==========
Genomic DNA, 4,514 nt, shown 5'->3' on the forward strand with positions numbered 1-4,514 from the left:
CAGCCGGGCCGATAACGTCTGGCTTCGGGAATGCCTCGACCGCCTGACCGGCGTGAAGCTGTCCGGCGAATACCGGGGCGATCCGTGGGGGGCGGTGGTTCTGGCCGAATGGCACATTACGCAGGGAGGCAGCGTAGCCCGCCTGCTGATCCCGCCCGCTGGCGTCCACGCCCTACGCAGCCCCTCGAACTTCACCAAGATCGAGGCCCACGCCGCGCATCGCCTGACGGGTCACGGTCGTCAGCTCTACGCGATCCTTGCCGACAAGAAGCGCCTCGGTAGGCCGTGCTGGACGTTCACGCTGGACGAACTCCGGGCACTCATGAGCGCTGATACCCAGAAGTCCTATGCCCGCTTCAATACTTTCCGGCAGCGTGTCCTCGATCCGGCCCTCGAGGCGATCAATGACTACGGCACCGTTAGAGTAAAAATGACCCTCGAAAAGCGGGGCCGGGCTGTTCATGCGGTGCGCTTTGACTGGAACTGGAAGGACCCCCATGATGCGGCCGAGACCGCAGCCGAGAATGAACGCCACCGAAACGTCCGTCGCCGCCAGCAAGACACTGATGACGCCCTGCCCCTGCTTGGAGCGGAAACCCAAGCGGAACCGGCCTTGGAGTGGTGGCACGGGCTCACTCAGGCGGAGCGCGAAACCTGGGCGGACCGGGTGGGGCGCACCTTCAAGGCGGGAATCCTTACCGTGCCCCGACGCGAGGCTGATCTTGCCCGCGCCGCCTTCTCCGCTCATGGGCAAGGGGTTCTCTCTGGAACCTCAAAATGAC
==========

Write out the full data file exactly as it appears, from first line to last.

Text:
Genomic DNA, 4,514 nt, shown 5'->3' on the forward strand with positions numbered 1-4,514 from the left:
CAGCCGGGCCGATAACGTCTGGCTTCGGGAATGCCTCGACCGCCTGACCGGCGTGAAGCTGTCCGGCGAATACCGGGGCGATCCGTGGGGGGCGGTGGTTCTGGCCGAATGGCACATTACGCAGGGAGGCAGCGTAGCCCGCCTGCTGATCCCGCCCGCTGGCGTCCACGCCCTACGCAGCCCCTCGAACTTCACCAAGATCGAGGCCCACGCCGCGCATCGCCTGACGGGTCACGGTCGTCAGCTCTACGCGATCCTTGCCGACAAGAAGCGCCTCGGTAGGCCGTGCTGGACGTTCACGCTGGACGAACTCCGGGCACTCATGAGCGCTGATACCCAGAAGTCCTATGCCCGCTTCAATACTTTCCGGCAGCGTGTCCTCGATCCGGCCCTCGAGGCGATCAATGACTACGGCACCGTTAGAGTAAAAATGACCCTCGAAAAGCGGGGCCGGGCTGTTCATGCGGTGCGCTTTGACTGGAACTGGAAGGACCCCCATGATGCGGCCGAGACCGCAGCCGAGAATGAACGCCACCGAAACGTCCGTCGCCGCCAGCAAGACACTGATGACGCCCTGCCCCTGCTTGGAGCGGAAACCCAAGCGGAACCGGCCTTGGAGTGGTGGCACGGGCTCACTCAGGCGGAGCGCGAAACCTGGGCGGACCGGGTGGGGCGCACCTTCAAGGCGGGAATCCTTACCGTGCCCCGACGCGAGGCTGATCTTGCCCGCGCCGCCTTCTCCGCTCATGGGCAAGGGGTTCTCTCTGGAACCTCAAAATGAC